Have you ever struggled with the question of whether your video subject should be looking on- or off-camera?
You probably have. It’s one of the biggest decisions you have to make when you plan a shot of a single subject.
Why does it matter? Because your presentation is just as important as your content. The question you need to ask yourself is: how can my message be most effectively communicated?
Specifically, you need to ask:
- What is my goal with this shot?
- Are we using an interview format? Will the subject be speaking directly or indirectly to the viewers?
- Who are our viewers, exactly?
- How urgent is our message?
- What do we want the viewer to take away from this video?
It’s common to instruct your video subject to look away from the camera when you’re shooting a documentary or interview. It’s best when the interviewer and interviewee are both on-camera, having a conversation together.
Looking off-camera feels more dynamic, interactive and “real.” It will make your video seem natural and unscripted.
It’s also the best way to make a subject look at home in their environment, which is good if you want to highlight the video’s setting—for instance, if you’re shooting in an artist’s studio, their place of work, or out in nature.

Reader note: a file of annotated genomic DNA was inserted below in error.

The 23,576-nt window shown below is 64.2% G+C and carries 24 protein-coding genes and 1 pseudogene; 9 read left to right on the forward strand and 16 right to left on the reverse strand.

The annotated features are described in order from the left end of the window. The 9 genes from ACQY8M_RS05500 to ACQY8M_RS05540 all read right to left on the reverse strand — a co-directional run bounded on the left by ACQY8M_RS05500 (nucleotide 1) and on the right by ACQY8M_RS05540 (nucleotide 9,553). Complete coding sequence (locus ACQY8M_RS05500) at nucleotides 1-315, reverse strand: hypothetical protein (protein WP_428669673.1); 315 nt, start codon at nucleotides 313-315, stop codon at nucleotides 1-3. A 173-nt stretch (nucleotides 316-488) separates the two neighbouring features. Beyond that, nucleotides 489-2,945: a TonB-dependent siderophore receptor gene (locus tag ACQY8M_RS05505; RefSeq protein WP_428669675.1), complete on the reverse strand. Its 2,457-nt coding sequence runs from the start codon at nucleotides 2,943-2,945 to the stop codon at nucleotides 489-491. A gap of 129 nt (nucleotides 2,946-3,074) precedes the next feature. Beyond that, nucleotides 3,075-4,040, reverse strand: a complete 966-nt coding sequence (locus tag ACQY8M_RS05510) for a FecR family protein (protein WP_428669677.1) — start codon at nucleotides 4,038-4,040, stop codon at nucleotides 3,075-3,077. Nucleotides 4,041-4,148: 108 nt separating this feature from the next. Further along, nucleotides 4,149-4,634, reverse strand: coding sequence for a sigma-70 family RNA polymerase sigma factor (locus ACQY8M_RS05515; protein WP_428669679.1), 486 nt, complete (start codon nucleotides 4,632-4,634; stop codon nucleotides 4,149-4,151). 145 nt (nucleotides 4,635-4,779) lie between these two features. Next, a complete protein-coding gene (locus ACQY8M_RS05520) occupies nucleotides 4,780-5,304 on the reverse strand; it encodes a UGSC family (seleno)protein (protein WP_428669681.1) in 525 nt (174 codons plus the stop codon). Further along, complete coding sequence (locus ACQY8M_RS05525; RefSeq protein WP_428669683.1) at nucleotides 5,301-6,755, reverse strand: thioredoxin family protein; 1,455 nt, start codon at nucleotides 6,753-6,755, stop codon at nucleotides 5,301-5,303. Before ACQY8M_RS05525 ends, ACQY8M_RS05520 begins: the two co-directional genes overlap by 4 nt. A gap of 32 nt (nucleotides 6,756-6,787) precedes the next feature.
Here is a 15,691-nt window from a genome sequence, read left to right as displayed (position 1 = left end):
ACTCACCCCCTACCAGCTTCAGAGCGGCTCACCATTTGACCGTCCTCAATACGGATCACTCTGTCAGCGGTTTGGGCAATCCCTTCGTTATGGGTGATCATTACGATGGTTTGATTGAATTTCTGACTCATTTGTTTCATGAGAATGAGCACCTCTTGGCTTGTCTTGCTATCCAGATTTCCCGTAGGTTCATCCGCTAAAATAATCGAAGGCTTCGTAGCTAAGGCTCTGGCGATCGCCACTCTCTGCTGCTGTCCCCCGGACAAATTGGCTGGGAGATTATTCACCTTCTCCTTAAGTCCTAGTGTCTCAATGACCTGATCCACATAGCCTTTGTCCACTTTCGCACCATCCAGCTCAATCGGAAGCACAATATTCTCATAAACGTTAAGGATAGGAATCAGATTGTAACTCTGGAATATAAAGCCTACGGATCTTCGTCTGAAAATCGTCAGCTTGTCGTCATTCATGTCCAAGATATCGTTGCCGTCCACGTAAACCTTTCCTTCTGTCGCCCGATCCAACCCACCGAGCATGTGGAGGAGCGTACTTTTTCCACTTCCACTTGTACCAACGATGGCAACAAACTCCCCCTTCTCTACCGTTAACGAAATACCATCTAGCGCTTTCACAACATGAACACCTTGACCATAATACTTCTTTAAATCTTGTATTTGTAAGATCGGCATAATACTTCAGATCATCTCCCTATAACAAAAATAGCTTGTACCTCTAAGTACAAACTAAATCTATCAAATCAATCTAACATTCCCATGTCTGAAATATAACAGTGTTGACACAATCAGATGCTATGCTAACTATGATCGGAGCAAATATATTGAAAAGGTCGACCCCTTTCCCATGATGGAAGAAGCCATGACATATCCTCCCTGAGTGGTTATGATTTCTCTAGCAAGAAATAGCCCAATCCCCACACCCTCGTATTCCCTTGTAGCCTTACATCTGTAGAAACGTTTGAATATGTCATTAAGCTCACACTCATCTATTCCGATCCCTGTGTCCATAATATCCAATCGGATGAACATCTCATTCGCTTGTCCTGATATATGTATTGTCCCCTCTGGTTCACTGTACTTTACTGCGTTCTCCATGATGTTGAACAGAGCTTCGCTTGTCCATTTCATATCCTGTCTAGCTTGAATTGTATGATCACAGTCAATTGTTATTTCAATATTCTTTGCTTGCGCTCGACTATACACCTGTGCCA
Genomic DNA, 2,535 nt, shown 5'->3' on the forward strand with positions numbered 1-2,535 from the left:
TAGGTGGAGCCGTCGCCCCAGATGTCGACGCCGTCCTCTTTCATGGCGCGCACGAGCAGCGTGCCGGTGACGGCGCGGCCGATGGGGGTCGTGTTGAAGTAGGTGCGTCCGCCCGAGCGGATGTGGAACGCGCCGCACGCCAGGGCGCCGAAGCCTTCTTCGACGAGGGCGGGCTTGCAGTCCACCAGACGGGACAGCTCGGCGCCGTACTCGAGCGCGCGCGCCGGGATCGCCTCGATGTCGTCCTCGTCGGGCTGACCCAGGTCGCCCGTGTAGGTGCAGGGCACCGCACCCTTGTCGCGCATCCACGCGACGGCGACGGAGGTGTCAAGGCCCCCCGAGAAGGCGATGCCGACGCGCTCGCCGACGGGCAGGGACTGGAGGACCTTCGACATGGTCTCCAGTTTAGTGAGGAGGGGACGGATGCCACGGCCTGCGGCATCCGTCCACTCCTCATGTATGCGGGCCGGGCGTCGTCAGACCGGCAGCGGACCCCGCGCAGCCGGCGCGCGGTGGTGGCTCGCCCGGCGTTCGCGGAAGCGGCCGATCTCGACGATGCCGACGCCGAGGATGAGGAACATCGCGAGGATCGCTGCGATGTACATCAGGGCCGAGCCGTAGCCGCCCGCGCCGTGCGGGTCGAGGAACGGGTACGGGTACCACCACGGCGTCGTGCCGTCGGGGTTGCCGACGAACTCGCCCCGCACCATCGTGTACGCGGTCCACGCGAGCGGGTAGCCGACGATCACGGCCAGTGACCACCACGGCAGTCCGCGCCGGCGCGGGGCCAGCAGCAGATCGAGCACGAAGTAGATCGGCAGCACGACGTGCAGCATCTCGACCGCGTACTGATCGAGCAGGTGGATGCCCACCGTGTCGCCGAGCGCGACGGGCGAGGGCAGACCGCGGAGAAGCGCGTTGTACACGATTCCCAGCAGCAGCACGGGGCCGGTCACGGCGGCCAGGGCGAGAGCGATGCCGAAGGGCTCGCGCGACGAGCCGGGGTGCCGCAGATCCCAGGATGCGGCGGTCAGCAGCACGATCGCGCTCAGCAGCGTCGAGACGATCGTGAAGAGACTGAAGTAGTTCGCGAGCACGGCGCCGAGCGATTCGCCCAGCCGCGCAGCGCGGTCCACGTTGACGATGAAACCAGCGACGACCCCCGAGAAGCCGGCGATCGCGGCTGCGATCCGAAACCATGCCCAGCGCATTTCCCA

Additionally, looking directly into the camera can be intimidating for subjects. Looking away from the lens can make them feel more relaxed and engaged, which in turn will make your video more compelling.
Lastly, looking off-camera tends to suggest objectivity and detachment, which will make your content more convincing.
Looking into the Camera
Having your subject look directly into the lens will instantly make your video feel more intense. Remember, looking at the camera is equivalent to looking directly into the viewer’s eyes.
This can be very effective in small doses as a way to communicate urgency. Even if you choose to have your subject look off-camera for most of the shoot, you can instruct them to look at the lens periodically to connect with the audience, especially when emphasizing a particular point.
This is also a good strategy in interviews when the interviewer themselves is off-camera. Looking at the lens forms a stronger and more direct connection with the viewer. You can see this at work when you watch the news—when you (the viewer) are presented with a “talking heads” scenario, notice where the reporters are looking and how open and expressive they seem.
As mentioned, looking directly at the camera for long periods can be intimidating. It will usually be more challenging for the subject than looking at an interviewer. Consequently, the success of this strategy is dependent on your subject’s skills.
Instructing your subject to look off-camera can put them at ease, and will make your video content feel natural. Conversely, looking into the lens will create an instant connection with your viewers. However, it can cause your content to feel stilted or staged. Ultimately, the right strategy depends on the needs of your video and the skill and comfort level of your subject.